As an employee, do you struggle to retain energy after 9-5 job? Do you feel inefficient even after studying all day long? Does your list of house chores seem endless no matter how much hours you invest?
I’m sure we all have been there. The hours that we put into work have never really shown proportionate results. To avoid this, Tim Ferris has listed out two golden rules in his book, “the four work week” which will give you an escape from your never ending schedule and give you space to enjoy other things apart from your work.
Lessons from a forgotten Italian economist cum sociologist.
I read about Vilfredo Pareto in my sociology curriculum when I was reading his theory on elites in society. The new confrontation brings me closer to his genius when I read his 80/20 rule. In his seminal work, Cours d’economie politique, it was an income distribution law that still draws it’s relevance. “Pareto’s law” demonstrates an uneven but predictable distribution of wealth in society- 80% of the wealth produced in consumed by 20%. The numbers have become even more divergent now. 99% of wealth generate is owned by 1% of population.
We aren’t interested in economics, right. So let’s understand the relevance in time management and ensuring productivity.
“80% of the consequences flow from 20% of the causes.
80% of the results come from 20% of the effort and time.
80% of company profits come from 20% of products and customers”
So why don’t you take a moment and take a look in your life. Aren’t 80% of things done by 20% of efforts. Even working for 8 long hours, 80% of work is done within 20% time. Isn’t it relevant?
Ferriss says that realisation of this simple fact changed his life. And he suggests two steps to apply pareto to your own life. Answer only two questions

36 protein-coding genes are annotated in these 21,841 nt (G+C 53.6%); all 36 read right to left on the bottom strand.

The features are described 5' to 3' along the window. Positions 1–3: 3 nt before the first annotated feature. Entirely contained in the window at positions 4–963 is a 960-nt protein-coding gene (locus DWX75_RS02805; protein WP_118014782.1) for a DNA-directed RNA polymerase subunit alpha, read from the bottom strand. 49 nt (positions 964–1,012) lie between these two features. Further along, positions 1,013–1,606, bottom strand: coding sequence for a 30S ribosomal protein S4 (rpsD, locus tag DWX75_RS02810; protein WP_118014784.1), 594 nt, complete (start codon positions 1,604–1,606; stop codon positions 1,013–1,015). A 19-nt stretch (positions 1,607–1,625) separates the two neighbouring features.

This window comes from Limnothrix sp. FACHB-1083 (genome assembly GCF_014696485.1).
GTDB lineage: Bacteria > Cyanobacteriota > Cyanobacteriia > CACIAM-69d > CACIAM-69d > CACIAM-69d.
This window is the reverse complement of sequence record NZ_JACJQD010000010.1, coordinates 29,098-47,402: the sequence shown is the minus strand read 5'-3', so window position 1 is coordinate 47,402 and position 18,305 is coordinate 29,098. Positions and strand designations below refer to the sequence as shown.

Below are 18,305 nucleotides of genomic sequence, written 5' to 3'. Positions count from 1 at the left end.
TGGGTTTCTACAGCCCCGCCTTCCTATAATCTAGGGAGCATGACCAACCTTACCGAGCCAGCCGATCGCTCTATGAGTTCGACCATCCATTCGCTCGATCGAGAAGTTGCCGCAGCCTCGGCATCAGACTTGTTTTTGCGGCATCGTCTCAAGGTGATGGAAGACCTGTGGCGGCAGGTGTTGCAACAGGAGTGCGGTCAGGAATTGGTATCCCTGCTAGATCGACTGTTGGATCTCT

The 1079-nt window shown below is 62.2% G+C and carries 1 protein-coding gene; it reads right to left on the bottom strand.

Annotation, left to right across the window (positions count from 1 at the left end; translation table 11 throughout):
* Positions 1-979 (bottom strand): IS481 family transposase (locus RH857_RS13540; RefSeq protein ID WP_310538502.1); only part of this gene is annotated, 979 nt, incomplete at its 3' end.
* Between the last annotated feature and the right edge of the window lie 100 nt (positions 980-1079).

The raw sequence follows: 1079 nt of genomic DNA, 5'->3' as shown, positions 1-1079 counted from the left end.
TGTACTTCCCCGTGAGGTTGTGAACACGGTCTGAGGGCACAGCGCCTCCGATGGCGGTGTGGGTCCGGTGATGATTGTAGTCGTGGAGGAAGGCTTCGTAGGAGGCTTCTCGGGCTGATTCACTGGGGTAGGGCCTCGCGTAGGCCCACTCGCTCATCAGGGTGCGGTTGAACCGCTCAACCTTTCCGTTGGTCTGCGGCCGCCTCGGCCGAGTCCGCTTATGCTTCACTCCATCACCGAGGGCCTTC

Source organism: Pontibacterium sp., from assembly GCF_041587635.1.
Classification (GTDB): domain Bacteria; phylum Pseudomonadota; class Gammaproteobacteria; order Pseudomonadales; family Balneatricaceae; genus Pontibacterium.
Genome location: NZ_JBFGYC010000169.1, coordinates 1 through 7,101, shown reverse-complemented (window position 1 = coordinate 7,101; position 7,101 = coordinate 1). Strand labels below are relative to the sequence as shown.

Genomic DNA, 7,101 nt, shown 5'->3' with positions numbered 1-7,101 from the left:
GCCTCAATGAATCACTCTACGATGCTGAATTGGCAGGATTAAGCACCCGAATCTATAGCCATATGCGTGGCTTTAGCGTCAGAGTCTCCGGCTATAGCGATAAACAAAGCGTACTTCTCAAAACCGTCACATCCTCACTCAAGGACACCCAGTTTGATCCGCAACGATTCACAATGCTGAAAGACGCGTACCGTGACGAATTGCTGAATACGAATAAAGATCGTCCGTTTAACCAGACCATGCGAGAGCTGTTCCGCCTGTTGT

1. Which 20% of sources are causing 80% of my problems and unhappiness?
2. Which 20% of sources are resulting in 80% of my desired outcome and happiness?
When you get the answers, try to optimising that 80% of results and that 20% effort instead of 80% effort giving 20% results.
A while ago, I was struggling in managing my time for studies. After reading this I realised I was productive only in the morning and for the entire afternoon I used to waste time only to speed up in the night when it was time to sleep. See the pattern? I got 80% studies doen in 20% time. I’m sure you will be able to figure out your 80/20.
Now the question comes, how to fix this?
Don’t worry, Ferriss has another unique method for you.
The 9-5 illusion and Parkinson’s law
I often see the twenty four coffee shops and I often wonder, who has so much time? Nobody. Seriously nobody. We all have 24 hours in which we have to sleep, work, eat, enjoy time with family and friends.
So why then we make our work like that 24 hours cafe?
Actually we don’t work for most hours when we are working. We are simply trying to keep ourselves busy. Checking email a number of times a day, laughing at memes, counting our followers criticising someone’s uploads, gossipping or anything of that sort.
“Being busy is a form of laziness- lazy thinking and indiscriminate action.”
Actually, lack of time is actually lack of priorities. To resolve this, we will see the second golden rule, Parkinson’s law.
Since we have 8 long hours to work, we try to fill those 8 hours with no work. Now imagine, suppose you had some emergency and had to complete that work in 3 hours. Unless very complicated, you’d be able to do that work in 3 hours too. We have 8 hours to fill, if we had more, we would have filled that too.
Parkinson’s law dictates that a task will swell in importance and complexity in relation to the time allowed for its completion. It is the magic of the imminent deadline.
“If I give you 24 hours to complete a project, the time pressure forces you to focus on execution and you have no choice but to do only the barr essentials. If I give you a week to complete the same task, it’s six days of making a mountain out of a molehill. If I give you two months, God forbid, it becomes a mental monster. The end product of the shorter deadline us almost inevitably of equal of higher quality due to greater focus”
To emulate this in your life and be productive, set deadlines. Starting a new project in office, set your own deadline and remain free for other times. Starting a school project? Do the same.
Deadlines make us work in pressure and get the best out of us which nothing else would be able to do.
Limit tasks to the important to shorten the work, following the Pareto’s 80/20 rule and then perform the best in that 20% effort by setting deadlines.
I’m still reading this gem called four hour work week by Tim Ferris and it surprises and motivates me more after every page.
I will keep on posting more updates and lessons from the book.
Were these rules helpful? Let us know in the comment section.
Adios. Have a nice day!